Money supply: 4 – 3 + 5 = 6, which is awesome, 4 became 6, but wait a minute in order to get there we need to look at some other perspective. 4 – 3 =  1 and wow this is not good. 4 became 1 and this is awfully negative (ha, love jokes). That’s okay, you’re right! 4 did become 1; so what do we need to really look at in discussions because going negative could be negative no matter how much it will become 6. Your point of view is just as relevant as someone who jumps right to 6.

This is why it matters (and how). The big question is how long did it take us to subtract and how long did it take us to add. If within six months we subtract 3 and stay at 1 for ten years, it’s totally relevant that maybe this isn’t good no matter how good it is that it becomes 6 after ten years.

Have I made sense? I don’t know but it seems incredibly important to be able to see each others perspectives conversationally because if we don’t then we don’t get anywhere except into disparate categories; especially if you are the 1 and the 3 which were taken away were from the other three of the original 4.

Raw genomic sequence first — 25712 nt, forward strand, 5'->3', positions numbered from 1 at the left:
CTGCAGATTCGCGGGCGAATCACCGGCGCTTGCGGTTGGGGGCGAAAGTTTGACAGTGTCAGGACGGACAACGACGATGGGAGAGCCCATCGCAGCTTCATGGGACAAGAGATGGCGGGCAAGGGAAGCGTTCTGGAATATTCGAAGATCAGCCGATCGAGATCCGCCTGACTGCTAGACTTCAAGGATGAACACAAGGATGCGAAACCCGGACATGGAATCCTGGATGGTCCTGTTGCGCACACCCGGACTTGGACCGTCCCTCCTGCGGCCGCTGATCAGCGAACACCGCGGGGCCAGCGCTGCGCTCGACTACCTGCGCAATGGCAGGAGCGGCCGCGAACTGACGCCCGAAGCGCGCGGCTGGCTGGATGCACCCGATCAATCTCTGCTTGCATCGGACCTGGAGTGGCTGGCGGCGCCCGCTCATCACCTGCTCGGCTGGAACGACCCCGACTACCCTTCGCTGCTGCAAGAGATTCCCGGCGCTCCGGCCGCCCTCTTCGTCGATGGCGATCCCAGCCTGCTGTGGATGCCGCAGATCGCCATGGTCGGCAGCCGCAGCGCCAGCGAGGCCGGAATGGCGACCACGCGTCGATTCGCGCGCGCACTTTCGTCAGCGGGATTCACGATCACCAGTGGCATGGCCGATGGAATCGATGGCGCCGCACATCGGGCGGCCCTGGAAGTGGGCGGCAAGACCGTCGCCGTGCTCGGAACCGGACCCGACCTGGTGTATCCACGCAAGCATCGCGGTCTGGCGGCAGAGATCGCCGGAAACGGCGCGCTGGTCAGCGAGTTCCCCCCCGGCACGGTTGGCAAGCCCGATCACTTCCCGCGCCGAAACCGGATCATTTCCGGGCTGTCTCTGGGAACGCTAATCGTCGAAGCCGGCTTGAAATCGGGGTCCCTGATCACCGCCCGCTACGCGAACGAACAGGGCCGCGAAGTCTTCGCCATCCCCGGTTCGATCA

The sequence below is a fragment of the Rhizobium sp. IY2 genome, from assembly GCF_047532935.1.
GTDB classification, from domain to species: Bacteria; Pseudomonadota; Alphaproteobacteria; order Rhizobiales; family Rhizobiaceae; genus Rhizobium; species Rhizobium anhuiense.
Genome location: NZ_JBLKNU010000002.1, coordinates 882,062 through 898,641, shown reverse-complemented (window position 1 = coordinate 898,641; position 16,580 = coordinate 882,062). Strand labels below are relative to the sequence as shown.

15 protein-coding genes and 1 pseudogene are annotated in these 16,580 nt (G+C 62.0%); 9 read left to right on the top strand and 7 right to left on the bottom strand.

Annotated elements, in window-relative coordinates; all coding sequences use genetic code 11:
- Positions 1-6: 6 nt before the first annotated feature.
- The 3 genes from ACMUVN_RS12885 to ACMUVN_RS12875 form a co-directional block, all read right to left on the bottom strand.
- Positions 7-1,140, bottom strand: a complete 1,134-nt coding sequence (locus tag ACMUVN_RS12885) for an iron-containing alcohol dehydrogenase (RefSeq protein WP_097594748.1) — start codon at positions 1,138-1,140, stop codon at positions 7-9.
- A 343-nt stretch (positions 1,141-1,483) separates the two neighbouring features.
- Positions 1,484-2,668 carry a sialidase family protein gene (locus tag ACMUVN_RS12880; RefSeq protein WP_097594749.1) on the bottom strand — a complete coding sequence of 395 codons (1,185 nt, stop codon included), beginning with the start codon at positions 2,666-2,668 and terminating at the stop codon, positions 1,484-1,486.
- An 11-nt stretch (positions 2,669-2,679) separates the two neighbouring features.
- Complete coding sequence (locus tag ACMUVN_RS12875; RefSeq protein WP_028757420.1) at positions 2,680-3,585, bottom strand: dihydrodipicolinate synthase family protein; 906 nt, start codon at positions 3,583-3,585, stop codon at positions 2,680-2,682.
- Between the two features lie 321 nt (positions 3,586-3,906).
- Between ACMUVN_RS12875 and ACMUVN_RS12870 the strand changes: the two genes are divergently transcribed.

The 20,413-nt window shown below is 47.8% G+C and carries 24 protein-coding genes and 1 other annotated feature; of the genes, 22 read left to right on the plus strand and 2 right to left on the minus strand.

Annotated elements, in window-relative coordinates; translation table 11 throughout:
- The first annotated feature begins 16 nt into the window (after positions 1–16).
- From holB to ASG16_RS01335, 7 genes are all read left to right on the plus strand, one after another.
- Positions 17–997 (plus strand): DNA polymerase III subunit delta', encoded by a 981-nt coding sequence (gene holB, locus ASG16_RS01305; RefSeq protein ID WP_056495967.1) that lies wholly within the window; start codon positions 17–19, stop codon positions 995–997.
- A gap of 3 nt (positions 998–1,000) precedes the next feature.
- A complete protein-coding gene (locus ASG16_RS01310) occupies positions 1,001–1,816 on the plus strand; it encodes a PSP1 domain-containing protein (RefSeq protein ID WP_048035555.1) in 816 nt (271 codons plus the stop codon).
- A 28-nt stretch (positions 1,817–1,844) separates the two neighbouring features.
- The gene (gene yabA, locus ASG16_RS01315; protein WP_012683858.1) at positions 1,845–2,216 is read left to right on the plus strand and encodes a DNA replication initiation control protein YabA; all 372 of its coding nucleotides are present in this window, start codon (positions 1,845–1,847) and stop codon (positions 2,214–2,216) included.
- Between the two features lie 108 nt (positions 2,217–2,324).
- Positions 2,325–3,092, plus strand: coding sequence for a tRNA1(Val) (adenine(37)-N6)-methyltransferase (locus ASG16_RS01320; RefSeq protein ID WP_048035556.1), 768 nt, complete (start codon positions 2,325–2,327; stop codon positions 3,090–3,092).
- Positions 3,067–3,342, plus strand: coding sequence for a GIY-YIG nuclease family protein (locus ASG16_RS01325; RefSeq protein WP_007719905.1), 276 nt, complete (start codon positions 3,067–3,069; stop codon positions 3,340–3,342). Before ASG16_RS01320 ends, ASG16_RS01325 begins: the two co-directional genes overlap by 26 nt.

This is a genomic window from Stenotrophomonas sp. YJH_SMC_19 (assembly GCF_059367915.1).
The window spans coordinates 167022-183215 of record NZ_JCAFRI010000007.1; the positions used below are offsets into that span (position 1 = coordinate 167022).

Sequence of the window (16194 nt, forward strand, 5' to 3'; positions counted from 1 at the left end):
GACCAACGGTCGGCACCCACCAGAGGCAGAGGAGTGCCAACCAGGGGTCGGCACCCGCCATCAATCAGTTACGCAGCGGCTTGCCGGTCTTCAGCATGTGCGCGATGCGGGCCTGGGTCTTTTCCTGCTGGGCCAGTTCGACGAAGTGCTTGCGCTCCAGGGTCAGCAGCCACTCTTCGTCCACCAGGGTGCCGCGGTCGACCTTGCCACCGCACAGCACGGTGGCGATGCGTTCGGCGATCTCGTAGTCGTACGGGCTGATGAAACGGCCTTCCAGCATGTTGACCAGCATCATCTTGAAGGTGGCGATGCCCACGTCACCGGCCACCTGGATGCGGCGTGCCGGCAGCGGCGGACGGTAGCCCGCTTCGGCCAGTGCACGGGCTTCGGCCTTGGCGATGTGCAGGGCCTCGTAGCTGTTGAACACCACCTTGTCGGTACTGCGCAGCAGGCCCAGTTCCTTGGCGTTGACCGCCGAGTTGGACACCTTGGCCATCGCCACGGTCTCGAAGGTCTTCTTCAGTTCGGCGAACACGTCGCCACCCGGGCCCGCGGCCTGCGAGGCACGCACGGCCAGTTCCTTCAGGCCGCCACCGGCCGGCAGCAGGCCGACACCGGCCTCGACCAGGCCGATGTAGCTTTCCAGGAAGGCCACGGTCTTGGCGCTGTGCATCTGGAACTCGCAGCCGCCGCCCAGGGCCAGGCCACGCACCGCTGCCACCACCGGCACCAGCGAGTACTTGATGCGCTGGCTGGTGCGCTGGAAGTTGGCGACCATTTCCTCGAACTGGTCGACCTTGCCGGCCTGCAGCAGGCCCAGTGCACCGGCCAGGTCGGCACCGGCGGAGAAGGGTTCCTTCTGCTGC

I said I’d get back to it so I will with regard to the zero. Sometimes people ask how is it possible that 3 + 2 = 4; someone must be embezzling (well maybe) but for now let me look through the other type of rose-colored glasses and suggest we aren’t and in fact that when we look we see that it is actually that third category was missing because we took the other approach: 3 + 2 = 5 (not four) but we didn’t take the next step which is that maybe there is a negative one which we didn’t get to yet. 3 + 2 – 1 = 4.